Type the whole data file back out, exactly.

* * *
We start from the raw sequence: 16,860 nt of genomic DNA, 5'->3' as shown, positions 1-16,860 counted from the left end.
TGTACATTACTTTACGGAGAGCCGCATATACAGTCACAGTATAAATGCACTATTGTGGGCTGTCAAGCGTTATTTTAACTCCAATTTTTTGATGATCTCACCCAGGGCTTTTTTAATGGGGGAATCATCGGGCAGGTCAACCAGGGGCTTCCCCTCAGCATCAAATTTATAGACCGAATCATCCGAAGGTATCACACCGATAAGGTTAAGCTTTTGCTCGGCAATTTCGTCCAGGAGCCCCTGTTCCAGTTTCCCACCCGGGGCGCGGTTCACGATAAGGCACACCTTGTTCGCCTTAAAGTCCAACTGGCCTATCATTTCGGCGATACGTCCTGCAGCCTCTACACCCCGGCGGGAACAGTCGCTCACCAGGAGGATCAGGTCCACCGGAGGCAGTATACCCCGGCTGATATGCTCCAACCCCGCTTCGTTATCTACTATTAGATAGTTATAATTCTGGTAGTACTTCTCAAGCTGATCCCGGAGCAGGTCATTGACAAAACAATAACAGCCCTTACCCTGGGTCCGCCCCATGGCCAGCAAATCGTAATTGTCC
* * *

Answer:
We start from the raw sequence: 16,860 nt of genomic DNA, 5'->3' as shown, positions 1-16,860 counted from the left end.
TGTACATTACTTTACGGAGAGCCGCATATACAGTCACAGTATAAATGCACTATTGTGGGCTGTCAAGCGTTATTTTAACTCCAATTTTTTGATGATCTCACCCAGGGCTTTTTTAATGGGGGAATCATCGGGCAGGTCAACCAGGGGCTTCCCCTCAGCATCAAATTTATAGACCGAATCATCCGAAGGTATCACACCGATAAGGTTAAGCTTTTGCTCGGCAATTTCGTCCAGGAGCCCCTGTTCCAGTTTCCCACCCGGGGCGCGGTTCACGATAAGGCACACCTTGTTCGCCTTAAAGTCCAACTGGCCTATCATTTCGGCGATACGTCCTGCAGCCTCTACACCCCGGCGGGAACAGTCGCTCACCAGGAGGATCAGGTCCACCGGAGGCAGTATACCCCGGCTGATATGCTCCAACCCCGCTTCGTTATCTACTATTAGATAGTTATAATTCTGGTAGTACTTCTCAAGCTGATCCCGGAGCAGGTCATTGACAAAACAATAACAGCCCTTACCCTGGGTCCGCCCCATGGCCAGCAAATCGTAATTGTCC